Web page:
They are everywhere!
Imagine having an ancestor who is 3.8 billion years old and who would dive into a pool filled with boiling water. Well, that is everyday life for some microorganisms. Not only are they the oldest form of life on the planet, but they can also live in almost every environment, even the most extreme ones.
A bacterium that likes the cold: Polaromonas vacuolata
The Arctic and Antarctic oceans are the refuge of microorganisms that like the cold, the psychrophiles. Eucaryotic cells, algae, diatoms, and bacteria colonize these frozen seas. P. vacuolata, for example, is a bacterium whose growth is optimal at 4°C and whose reproduction is inhibited at 12°C, a temperature that it finds already too high. These cold-loving bacteria are important for producers of processed foods, fragrances, and laundry detergents since their enzymes work at freezing temperatures.
An extremophilic bacterium: Thermus aquaticus
In the 1960s, a team from the University of Wisconsin in Madison discovered T. aquaticus, the first extremophilic bacterium to be identified. This bacterium likes extreme conditions, since it lives in thermal waters where the temperature is greater than 70°C. This microorganism’s thermostable enzymes have made possible the technology called “polymerase chain reaction” used in research laboratories since the 1980s.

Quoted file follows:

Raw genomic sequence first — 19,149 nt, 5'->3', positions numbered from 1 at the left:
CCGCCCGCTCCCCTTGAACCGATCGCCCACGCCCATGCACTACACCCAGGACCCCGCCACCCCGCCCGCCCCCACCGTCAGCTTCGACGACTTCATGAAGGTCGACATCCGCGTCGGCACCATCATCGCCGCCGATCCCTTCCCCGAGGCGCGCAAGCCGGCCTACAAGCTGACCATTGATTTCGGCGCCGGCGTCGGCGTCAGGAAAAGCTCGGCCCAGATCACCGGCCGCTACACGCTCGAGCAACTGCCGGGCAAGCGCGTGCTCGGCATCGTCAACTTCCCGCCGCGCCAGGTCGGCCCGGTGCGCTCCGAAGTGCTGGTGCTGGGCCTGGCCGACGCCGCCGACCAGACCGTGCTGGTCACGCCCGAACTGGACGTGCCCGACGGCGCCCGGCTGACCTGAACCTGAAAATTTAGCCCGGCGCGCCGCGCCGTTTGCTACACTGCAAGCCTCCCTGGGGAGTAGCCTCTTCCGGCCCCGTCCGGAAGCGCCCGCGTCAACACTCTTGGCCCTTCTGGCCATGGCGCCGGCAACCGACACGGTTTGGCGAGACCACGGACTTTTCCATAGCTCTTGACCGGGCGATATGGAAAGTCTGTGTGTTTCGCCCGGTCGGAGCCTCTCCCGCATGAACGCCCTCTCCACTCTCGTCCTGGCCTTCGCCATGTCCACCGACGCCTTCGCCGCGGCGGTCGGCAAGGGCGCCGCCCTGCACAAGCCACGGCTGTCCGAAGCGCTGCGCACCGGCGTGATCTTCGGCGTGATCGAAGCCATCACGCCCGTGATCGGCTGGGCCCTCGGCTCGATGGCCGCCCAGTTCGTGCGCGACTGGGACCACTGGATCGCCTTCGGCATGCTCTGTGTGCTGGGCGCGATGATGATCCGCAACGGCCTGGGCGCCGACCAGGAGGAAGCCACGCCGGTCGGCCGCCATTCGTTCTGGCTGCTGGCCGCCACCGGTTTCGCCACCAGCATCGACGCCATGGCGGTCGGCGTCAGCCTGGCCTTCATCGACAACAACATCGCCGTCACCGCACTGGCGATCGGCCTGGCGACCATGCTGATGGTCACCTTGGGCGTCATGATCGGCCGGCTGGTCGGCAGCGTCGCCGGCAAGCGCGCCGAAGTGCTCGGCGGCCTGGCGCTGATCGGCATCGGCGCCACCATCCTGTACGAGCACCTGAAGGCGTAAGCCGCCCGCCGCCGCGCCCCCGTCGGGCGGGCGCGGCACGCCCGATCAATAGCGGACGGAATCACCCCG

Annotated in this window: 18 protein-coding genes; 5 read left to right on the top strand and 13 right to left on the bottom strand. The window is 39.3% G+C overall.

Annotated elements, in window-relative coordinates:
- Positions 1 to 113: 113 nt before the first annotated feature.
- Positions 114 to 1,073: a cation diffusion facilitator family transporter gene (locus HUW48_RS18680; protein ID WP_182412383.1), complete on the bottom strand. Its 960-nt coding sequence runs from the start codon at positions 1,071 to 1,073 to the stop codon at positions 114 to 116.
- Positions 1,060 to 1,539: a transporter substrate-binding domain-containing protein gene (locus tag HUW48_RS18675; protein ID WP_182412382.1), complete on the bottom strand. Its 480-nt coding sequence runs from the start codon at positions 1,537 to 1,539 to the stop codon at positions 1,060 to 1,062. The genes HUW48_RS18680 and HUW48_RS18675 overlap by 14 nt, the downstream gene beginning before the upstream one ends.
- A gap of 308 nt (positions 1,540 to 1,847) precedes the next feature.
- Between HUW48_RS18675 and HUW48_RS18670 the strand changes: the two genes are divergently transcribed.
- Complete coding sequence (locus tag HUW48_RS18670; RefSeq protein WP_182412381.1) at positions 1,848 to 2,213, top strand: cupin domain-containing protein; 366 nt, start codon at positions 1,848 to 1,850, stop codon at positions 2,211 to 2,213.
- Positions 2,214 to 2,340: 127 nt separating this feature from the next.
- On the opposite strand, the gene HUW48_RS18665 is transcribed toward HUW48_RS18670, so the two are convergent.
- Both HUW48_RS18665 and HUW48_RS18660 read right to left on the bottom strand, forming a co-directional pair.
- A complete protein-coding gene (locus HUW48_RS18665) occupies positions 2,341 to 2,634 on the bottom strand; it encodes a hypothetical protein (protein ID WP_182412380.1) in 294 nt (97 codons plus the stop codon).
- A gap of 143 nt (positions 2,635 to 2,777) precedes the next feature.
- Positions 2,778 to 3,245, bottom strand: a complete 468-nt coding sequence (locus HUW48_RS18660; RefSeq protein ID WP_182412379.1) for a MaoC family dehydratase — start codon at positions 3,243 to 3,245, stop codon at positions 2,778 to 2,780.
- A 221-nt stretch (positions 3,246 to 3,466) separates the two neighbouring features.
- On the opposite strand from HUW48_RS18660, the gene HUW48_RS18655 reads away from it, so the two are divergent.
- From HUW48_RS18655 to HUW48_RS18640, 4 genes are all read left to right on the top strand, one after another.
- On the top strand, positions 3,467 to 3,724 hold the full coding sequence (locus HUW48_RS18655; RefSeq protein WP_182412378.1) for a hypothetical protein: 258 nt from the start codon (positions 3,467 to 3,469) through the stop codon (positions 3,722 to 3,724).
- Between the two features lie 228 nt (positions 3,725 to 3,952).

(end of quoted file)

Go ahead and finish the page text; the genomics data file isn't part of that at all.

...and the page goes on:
Bioluminescent algae: Pyrocystis lunula
Pyrocystis lunula can be seen in the Atlantic ocean on the coast of São Paulo and in the Pacific ocean close to the shore of California. These algae with two flagella are unicellular, microscopic, and... bioluminescent. Like fireflies, they produce their own light.